Academic journal article Forum on Public Policy: A Journal of the Oxford Round Table

World Religions in War and Peace in Conflict and Concord

Academic journal article Forum on Public Policy: A Journal of the Oxford Round Table

World Religions in War and Peace in Conflict and Concord

Article excerpt

Introduction

This paper is my contribution to the twentieth anniversary of the Oxford Round Table that met in Oxford July 13-18, 2008. The topic of the Round Table was "Religion: The politics of Peace and Conflict." In choosing this theme the Oxford Round Table cited "the religious strife in national and international affairs," the apparent "insoluble disharmony in The Middle East," and "religious discord in most other sectors of the world as well." (1)

While the Middle East is the most salient example of religious conflict, the Religious Tolerance organization based in Ontario keeps tabs on twenty-five conflicts worldwide. (2) These range from the Afghanistan War-- pitting the Taliban and Al Qaida against the Northern Alliance of Afghans (with an assist from the U.S. and Britain), to the conflict between the Buddhists and Hindus in Sri Lanka, to the Sudan where the Muslim regime committed genocide against both Animists and Christians. (3) The listing may be found at Religious Tolerance. org.

It should be obvious from this listing referenced above that--though other factors enter into these conflicts: economics, race, class, ethnicity, nationalism, and political ambitions-religious conflict is real, and, if we wish to gain a peaceful community of nations and states, we neglect it at our peril. For this reason, we need to understand the dynamics that lead to religious conflict and also what it is within religions that may provide a basis for concord.

In this regard, it is the thesis of this work that every world religion contains within it both the seeds that lead to conflict and those that lead to concord and peace. Many of the sources that lead to conflict or peace come directly from "divine" commandments or directives, teachings from scriptures and the writings of the interpreters of a particular faith. Other conflicts arise, not from (4) "divine" direction, but out of the claims of one religion which run counter to the culture, politics, and beliefs of other religions. It is in the area of the mutually exclusive claims of one faith vis-a-vis another that conflict may arise as these religions bump up one against another.

Another cause for conflict occurs when persons forget the "true values" of their religion and are enticed by culture, the state, zealots, or political leaders into committing acts contrary to the teachings of their faith. One of the best examples of this is the Crusades in which the participants meant so well when they went into battle to glorify Christ. However, when we reflect on the Crusades, it's hard to imagine "The Prince of Peace" at the head of those armies with their swords red with innocent or not so innocent blood. More of the contradictions between faith and action, peace and conflict, will be discussed later under the heading "A Brief History of Religion in War and Peace."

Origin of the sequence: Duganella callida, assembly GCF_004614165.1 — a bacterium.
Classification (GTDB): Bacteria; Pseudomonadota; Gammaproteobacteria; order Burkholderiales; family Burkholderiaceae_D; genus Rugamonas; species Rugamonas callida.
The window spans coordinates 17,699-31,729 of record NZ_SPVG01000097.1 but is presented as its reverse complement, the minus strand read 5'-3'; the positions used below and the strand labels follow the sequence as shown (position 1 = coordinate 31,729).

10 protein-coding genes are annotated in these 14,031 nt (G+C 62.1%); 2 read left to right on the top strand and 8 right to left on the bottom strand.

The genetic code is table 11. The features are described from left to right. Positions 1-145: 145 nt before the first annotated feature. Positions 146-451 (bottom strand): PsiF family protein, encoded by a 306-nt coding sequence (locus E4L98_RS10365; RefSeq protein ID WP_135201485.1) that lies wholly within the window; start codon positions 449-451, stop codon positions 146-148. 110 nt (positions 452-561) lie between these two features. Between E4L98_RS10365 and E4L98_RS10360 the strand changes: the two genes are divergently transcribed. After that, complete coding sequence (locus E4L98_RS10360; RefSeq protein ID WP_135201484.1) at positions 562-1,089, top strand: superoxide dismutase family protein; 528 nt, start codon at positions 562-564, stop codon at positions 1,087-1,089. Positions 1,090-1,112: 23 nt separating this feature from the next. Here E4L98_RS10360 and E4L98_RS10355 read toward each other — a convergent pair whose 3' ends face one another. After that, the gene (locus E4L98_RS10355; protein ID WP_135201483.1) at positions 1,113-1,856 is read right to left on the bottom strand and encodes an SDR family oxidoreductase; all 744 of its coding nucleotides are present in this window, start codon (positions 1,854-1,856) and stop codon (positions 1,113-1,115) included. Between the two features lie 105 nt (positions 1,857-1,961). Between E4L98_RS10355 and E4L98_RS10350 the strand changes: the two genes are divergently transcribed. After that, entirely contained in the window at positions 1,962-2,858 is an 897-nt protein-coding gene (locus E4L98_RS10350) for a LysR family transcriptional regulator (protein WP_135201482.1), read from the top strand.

The aim of this process is that the information provided may begin to provide a framework for understanding some of the causes and cures for interfaith conflict. I also pray that it will push us toward renewed effort in finding ways for differing faiths to work together for the common good and in promoting peace in the world. In our common discourse, hopefully, we may find reasonable and workable means to resolve conflicts among religions and cultures while producing a model that will allow adherents to maintain their religious loyalties as they work together in harmony for the good of humankind. It is "God's" love and our love for humanity that should bind religions together in peace and in common cause.

Methodology

Prior to the next section of this paper, "The Dialectic Problem," we need to understand how the scriptures and "Holy Writings" of the World's Religions will be used here. We want to be clear that in dealing with the sources of conflict and peace found in the writings of the religions of the world, no attempt will be made to interpret or subject to literary criticism the writings of these faiths. …

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